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In the media

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21-30 of 1653 results

  • Newspaper

    ACB gets L-G’s nod to probe ‘ghost teachers’ case in Delhi govt schools


    GOPI - Social News XYZ

    The Lieutenant Governor of Delhi recently granted permission to the Anti-Corruption Branch to conduct an investigation against four serving and retired vice-principals of Delhi government schools under the Directorate of Education who allegedly paid salaries in the name of 'ghost guest teachers'. An audit carried out in 2018 observed that salaries were paid to individuals who did not work for the school, including the wife of a vice-principal.

  • Newspaper

    11 booked for embezzling state fund meant for teacher training


    Himalayan News Service - The Himalayan

    The Commission for the Investigation of Abuse of Authority has filed a charge sheet at the Special Court against 11 people for embezzling a huge amount of money from the Council for Technical Education and Vocational Training (CTEVT) to conduct training programmes for teachers. The school administration and CTEVT officials colluded to embezzle state funds by submitting fake bills, including for never conducted trainings.

  • Newspaper

    Columbia University acknowledges submitting inaccurate data for consideration in college rankings


    Artemis Moshtaghian - CNN Bussiness

    In February, Columbia Mathematics Professor questioned the Ivy League school’s rise in rankings in the U.S. News & World Report from 18th place, on its debut in 1988, to 2nd place in 2021. In response, Columbia University will refrain from submitting data for consideration in the publication’s 2022, and it will start participating in the Common Data Set Initiative, a collaborative effort among data providers in the higher education community and publishers to provide accurate information to students seeking information on institutions of higher education.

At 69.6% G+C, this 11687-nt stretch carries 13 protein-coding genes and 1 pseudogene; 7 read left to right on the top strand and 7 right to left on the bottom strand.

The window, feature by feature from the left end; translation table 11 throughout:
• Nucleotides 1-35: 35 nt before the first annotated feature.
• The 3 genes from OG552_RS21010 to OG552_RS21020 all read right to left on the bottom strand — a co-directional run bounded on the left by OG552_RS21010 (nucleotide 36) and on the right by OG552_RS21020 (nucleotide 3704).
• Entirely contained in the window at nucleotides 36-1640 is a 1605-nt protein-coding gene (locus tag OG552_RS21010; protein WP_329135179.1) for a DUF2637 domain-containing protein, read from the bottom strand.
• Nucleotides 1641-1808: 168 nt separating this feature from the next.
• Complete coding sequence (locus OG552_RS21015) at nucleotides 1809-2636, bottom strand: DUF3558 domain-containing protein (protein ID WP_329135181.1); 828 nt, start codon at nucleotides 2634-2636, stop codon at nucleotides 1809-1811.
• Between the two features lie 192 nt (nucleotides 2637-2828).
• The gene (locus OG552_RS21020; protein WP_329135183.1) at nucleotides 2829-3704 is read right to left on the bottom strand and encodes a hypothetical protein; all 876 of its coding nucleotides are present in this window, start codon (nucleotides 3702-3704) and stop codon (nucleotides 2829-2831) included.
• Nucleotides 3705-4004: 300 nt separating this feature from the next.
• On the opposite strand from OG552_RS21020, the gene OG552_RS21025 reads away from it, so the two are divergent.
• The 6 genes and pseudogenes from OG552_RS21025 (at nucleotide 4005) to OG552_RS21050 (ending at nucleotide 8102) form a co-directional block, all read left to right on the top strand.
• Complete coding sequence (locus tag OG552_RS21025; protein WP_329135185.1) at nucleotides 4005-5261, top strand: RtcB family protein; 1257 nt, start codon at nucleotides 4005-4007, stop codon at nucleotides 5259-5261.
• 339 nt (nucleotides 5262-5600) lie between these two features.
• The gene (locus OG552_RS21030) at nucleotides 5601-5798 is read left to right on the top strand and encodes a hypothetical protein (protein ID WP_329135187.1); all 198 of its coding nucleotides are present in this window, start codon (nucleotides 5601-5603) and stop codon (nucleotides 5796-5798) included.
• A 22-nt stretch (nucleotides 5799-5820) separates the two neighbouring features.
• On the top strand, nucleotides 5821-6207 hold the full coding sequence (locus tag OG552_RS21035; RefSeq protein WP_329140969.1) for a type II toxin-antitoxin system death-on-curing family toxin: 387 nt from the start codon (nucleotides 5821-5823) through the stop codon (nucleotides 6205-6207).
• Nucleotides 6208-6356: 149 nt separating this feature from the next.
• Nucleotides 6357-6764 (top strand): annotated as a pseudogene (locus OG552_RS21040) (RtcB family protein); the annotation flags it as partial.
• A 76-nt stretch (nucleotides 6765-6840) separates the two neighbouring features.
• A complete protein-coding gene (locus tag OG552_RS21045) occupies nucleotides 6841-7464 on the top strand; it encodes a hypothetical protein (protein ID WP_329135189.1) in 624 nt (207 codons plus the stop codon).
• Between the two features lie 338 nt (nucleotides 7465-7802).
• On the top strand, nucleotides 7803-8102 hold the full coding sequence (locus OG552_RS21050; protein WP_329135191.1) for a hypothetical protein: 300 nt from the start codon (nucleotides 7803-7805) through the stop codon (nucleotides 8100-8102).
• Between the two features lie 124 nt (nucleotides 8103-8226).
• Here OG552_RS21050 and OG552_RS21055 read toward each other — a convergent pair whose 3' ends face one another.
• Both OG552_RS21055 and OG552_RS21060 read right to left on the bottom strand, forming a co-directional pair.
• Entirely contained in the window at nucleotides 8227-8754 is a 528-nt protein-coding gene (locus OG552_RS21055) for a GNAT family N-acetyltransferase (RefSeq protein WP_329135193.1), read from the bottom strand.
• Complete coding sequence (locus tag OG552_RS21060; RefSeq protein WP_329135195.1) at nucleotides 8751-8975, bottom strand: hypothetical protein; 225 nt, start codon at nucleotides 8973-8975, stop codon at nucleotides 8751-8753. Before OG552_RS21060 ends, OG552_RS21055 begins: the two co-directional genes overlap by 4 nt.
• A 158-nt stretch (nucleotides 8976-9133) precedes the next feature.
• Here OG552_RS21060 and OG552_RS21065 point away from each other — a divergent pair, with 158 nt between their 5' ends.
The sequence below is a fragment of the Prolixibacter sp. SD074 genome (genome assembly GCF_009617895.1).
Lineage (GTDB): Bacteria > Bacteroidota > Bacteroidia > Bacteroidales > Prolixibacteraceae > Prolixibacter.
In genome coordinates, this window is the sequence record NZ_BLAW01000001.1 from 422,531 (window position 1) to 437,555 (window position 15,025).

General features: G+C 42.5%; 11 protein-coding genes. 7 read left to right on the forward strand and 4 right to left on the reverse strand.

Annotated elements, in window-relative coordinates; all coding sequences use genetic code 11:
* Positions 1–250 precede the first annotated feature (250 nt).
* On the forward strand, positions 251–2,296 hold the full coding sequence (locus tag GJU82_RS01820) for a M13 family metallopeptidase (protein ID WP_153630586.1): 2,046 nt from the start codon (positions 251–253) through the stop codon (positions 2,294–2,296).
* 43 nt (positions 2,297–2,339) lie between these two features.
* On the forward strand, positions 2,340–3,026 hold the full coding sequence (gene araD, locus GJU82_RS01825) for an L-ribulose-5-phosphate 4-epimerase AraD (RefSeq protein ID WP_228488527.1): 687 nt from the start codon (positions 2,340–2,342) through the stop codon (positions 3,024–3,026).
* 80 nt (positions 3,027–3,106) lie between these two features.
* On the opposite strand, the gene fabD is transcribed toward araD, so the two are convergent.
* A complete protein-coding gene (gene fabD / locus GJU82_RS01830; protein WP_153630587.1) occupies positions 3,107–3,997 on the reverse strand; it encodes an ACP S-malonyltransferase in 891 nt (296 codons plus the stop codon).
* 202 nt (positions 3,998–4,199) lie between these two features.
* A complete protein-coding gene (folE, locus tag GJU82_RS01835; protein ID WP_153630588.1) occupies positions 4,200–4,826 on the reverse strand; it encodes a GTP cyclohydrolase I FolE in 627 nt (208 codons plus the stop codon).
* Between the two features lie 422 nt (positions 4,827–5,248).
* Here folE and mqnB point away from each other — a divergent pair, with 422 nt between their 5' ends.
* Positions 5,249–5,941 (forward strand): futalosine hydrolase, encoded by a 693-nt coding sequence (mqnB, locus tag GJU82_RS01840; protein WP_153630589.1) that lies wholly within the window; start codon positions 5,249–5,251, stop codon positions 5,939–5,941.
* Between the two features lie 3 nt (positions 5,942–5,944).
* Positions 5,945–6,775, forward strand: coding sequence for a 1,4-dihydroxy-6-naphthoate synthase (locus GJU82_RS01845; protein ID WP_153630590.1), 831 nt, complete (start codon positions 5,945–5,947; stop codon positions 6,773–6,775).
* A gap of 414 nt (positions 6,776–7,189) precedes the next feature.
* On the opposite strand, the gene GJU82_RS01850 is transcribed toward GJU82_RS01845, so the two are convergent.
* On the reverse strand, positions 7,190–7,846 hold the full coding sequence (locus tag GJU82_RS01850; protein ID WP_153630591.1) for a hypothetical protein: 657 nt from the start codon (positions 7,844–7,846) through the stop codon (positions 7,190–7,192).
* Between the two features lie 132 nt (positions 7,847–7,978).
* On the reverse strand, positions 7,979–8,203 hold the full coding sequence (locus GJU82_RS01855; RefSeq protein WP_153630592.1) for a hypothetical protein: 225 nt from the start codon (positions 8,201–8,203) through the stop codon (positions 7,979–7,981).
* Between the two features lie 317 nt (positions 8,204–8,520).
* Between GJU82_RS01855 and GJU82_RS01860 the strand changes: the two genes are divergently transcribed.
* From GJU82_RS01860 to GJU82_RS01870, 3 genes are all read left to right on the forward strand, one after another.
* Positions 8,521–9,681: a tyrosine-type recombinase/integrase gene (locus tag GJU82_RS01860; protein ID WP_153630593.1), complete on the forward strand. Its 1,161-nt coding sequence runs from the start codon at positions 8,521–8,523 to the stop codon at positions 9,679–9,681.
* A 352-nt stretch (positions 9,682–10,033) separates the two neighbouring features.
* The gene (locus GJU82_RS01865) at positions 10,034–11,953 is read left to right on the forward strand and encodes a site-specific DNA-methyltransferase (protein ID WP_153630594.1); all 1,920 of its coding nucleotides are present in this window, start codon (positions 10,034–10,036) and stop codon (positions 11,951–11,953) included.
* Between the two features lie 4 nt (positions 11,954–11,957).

• Newspaper

    Academic integrity and student conduct violations drop, approaching pre-pandemic levels


    Radwan Azim - The Daily Pennsylvanian

    Penn's Center for Community Standards and Accountability released its annual disciplinary report, which indicates that academic integrity and student conduct violation cases have gotten closer to pre-pandemic levels. While there was a decrease in total conduct and academic violations from the 2020-2021 academic year, the data remained relatively consistent with years prior to the COVID-19 pandemic.

  • Newspaper

    Zero corruption campaign warns against systemic corruption in schools

    Sierra Leone

    Ibrahim Hashim - Sierraloaded

    Zero Corruption Campaign (ZCC), a civil society organisation that focuses on promoting integrity, accountability, and transparency in the services of public sector institutions, has warned the country’s school authorities to stop collecting money as additional fees for students pursuing their education in 2022/2023. The ZCC said such practices were tantamount to corruption and a deliberate attempt to undermine quality free school education.

  • Newspaper

    Rector arrest on bribery allegations sparks wider debate